The four gunmen from Somalia’s Al-Qaeda-linked Al-Shabab who carried out the Kenyan university massacre earlier this month were Kenyans themselves.
On April 2, the militants attacked the university in the northeastern town of Garissa, lining up non-Muslim students for execution and killing 148 people in what President Uhuru Kenyatta described as a barbaric medieval slaughter.
The report that all 4 are Kenyans highlights the Somali insurgent’s ability to recruit within Kenya.
One among the four gunmen killed by Kenyan special forces has already been named as Abdel-Rahim Abdullahi, who was an ethnic Somali and Kenyan national and law graduate.
According to Kenya’s Daily Nation newspaper, the other three gunmen killed were also Kenyan and were believed to be from the port city of Mombasa and the far western district of Bungoma.
“Identities will be confirmed once their fingerprints are matched,” the Nation said, citing intelligence officials.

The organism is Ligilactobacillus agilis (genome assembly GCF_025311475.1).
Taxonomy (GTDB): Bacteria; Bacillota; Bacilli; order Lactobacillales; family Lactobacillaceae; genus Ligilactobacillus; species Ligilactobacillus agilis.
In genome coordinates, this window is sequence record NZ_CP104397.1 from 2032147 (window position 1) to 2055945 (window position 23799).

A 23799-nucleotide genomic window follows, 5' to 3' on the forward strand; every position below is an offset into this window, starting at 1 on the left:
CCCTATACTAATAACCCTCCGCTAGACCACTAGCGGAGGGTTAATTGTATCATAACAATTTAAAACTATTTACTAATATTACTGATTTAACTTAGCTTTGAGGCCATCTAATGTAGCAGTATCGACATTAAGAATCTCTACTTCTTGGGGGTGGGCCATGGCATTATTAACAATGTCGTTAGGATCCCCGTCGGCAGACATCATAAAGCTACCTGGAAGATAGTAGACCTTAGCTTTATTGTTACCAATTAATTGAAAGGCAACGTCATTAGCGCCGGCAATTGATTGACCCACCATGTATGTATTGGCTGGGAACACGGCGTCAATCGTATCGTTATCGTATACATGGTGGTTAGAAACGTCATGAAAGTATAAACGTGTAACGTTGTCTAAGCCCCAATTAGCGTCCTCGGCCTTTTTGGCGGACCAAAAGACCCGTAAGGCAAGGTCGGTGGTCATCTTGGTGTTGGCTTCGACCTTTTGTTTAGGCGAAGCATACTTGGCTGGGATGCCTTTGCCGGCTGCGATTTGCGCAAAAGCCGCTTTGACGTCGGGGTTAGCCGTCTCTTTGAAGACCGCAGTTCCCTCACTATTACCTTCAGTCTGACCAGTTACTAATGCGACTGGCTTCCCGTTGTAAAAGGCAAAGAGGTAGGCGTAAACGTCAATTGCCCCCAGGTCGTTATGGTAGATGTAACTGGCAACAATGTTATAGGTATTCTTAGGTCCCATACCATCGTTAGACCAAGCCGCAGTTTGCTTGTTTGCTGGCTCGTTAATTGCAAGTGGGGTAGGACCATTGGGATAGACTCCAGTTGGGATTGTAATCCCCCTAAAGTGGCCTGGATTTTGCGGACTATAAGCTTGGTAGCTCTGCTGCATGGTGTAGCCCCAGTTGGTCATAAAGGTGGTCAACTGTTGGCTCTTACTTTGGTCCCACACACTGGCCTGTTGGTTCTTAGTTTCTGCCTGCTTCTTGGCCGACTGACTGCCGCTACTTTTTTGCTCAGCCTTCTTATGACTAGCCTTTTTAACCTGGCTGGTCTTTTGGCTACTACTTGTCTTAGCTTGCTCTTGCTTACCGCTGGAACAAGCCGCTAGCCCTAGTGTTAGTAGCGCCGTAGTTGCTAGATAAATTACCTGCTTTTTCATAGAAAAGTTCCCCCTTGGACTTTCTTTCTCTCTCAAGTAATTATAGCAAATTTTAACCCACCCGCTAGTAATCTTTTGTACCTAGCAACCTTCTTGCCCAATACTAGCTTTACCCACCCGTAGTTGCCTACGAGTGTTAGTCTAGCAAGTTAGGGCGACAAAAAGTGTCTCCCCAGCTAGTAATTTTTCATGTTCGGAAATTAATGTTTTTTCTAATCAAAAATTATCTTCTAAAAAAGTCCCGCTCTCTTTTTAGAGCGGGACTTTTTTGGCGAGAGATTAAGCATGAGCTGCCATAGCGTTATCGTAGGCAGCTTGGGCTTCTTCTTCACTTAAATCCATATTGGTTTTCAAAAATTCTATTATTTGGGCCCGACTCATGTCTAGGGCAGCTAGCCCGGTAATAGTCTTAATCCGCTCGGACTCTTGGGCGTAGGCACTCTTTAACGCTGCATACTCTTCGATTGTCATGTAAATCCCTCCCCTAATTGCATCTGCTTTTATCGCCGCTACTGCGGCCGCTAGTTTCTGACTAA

Police has given no immediate response to confirm the report.
Also, $215000 bounty has been offered for alleged Al-Shabab commander Mohammad Mohamud, who is said to be the mastermind behind the attack.
Warning after Kenyan University Massacre
After the Kenyan University massacre, Kenyatta warned that the terrorists were deeply embedded inside Kenya, not only in Somalia.
This week Kenyan students has began digging a ditch to kick-start construction of a security barrier along the vast and porous border with Somalia.
The government has yet given no details about the construction, cost or time taken to complete the fence that would separate Kenya’s northeastern ethnic Somali region from Somalia itself.
Al-Shabab emerged as a Somali Islamist group in 2006 in Mogadishu. The group have recruited across the wider region.
Also, it has carried out a string of revenge attacks in neighboring countries in response to their participation in the African Union force fighting in Somalia.